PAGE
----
Allow Time for Adjustment

Even the most productive and well-seasoned teams need some time to adjust to the work-from-home lifestyle. It’s a necessity of staying connected in remote teams. Distractions, parental duties, and an imbalance of work and life can throw everything out of whack for many of your team members. Be understanding. Be empathetic. After a few weeks or a month of remote work, you’ll have some semblance of order and routine that allows you to return to a more traditional (and serious) work atmosphere. 

Schedule Weekly Meetings

Staying connected in remote teams and transitioning to telecommuting is easier with some familiarities to a traditional office setting. The easiest way to emulate such a scenario is by scheduling weekly meetings. However, the purpose and subject matter of these meetings can vary depending on the week’s goals and projects.

Holding meetings just to see how everyone is adjusting to COVID-19 is an uplifting experience. It lets everyone know that they’re in the same boat, providing a sense of solidarity in adversity. Plus, it can help your teams get to know each other a bit better, especially those from different departments who seldom communicate.

You can also schedule weekly meetings that get down to business. While you should definitely give some leeway to your workers at first, you also should make sure that they’re completing their tasks in a timely fashion. Mixing serious and casual meetings throughout the week is perhaps the best choice for staying connected in remote teams. This way, everyone’s on the same page while also feeling relaxed.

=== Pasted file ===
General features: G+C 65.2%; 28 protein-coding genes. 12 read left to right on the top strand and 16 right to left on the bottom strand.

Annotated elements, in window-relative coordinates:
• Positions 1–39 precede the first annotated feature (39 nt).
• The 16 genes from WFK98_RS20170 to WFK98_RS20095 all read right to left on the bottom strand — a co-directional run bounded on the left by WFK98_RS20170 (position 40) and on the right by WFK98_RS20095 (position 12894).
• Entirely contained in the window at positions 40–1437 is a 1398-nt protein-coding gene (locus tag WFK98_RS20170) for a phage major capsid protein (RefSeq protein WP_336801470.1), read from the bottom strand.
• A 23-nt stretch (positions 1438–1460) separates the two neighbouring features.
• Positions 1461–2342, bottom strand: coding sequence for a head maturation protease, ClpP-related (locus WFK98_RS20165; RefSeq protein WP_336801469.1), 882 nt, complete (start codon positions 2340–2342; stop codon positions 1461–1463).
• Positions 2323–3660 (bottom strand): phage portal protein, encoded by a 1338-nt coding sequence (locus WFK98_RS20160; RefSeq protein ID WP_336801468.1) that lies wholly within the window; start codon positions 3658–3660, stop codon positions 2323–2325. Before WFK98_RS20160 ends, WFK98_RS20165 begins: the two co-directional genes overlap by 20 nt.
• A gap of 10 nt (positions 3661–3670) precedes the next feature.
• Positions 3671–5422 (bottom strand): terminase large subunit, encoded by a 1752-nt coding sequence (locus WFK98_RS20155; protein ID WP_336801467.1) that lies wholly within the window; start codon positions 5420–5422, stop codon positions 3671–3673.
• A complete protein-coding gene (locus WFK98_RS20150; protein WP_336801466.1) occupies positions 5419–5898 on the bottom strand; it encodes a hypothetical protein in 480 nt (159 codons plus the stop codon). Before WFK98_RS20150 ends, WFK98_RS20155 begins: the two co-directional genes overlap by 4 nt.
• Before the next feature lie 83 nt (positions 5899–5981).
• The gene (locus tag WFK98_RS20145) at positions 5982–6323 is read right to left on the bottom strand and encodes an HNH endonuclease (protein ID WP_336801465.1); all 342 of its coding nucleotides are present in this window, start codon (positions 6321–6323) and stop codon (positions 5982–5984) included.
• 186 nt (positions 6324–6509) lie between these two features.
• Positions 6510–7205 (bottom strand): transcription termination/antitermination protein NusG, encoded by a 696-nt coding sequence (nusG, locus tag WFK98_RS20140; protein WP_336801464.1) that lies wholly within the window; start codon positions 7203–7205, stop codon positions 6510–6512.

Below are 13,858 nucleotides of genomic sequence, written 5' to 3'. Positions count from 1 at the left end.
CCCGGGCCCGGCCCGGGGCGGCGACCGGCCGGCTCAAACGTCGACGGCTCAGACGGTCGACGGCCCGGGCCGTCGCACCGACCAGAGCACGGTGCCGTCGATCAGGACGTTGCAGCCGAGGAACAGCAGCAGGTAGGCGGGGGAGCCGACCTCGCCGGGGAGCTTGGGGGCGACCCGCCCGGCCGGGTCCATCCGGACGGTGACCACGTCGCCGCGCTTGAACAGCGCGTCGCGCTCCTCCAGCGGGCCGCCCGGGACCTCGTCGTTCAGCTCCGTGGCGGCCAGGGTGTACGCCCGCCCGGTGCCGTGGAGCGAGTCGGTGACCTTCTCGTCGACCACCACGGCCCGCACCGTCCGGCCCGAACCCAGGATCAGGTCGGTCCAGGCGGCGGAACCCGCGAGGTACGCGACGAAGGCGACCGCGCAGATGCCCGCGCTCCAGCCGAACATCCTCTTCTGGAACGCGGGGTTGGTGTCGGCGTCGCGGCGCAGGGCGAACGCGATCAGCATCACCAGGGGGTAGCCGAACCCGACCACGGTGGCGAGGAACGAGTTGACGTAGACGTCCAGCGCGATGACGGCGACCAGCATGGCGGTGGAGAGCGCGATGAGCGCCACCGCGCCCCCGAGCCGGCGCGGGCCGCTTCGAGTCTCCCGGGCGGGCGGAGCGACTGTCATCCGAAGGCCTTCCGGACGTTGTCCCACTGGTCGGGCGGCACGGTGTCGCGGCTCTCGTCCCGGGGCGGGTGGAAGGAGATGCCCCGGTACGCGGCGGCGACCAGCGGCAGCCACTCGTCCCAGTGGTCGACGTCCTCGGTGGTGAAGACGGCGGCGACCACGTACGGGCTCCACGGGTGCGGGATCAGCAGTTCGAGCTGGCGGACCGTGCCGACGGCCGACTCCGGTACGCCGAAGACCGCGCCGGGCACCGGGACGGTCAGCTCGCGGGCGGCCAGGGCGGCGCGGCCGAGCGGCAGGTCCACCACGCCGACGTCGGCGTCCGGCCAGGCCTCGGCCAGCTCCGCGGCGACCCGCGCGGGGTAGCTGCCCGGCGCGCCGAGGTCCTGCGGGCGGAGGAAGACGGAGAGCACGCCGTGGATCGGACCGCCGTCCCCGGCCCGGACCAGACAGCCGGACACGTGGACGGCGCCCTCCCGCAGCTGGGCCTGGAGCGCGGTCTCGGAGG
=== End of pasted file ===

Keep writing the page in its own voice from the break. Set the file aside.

Take Suggestions

Whether you create a separate channel on your collaboration tool or you schedule a meeting, you should take suggestions on how to improve your remote work situation. Processes and interactions can quickly go awry during the change from a traditional office to a remote office, leaving workers confused. If this situation carries on too long, your business can suffer.

Therefore, you should take suggestions and put them to good use. Allowing your team to collaborate in this fashion gives them a sense of accomplishment and self-worth. You won’t get that trifecta of emotions in many other ways.

Loosen Your Schedule

If at all possible, loosen your schedule. This goes hand-in-hand with an adjustment period. By allowing your crew to set their own hours (within reason), you provide a degree of autonomy that’s appreciated by your entire workforce. While you may require a core group to hold office hours, let the rest of your team complete tasks at their leisure while they get acquainted with work-from-home practices. Over time or as necessary, you can create a more structured schedule. But don’t make immediate plans or a rigid timetable for such a change.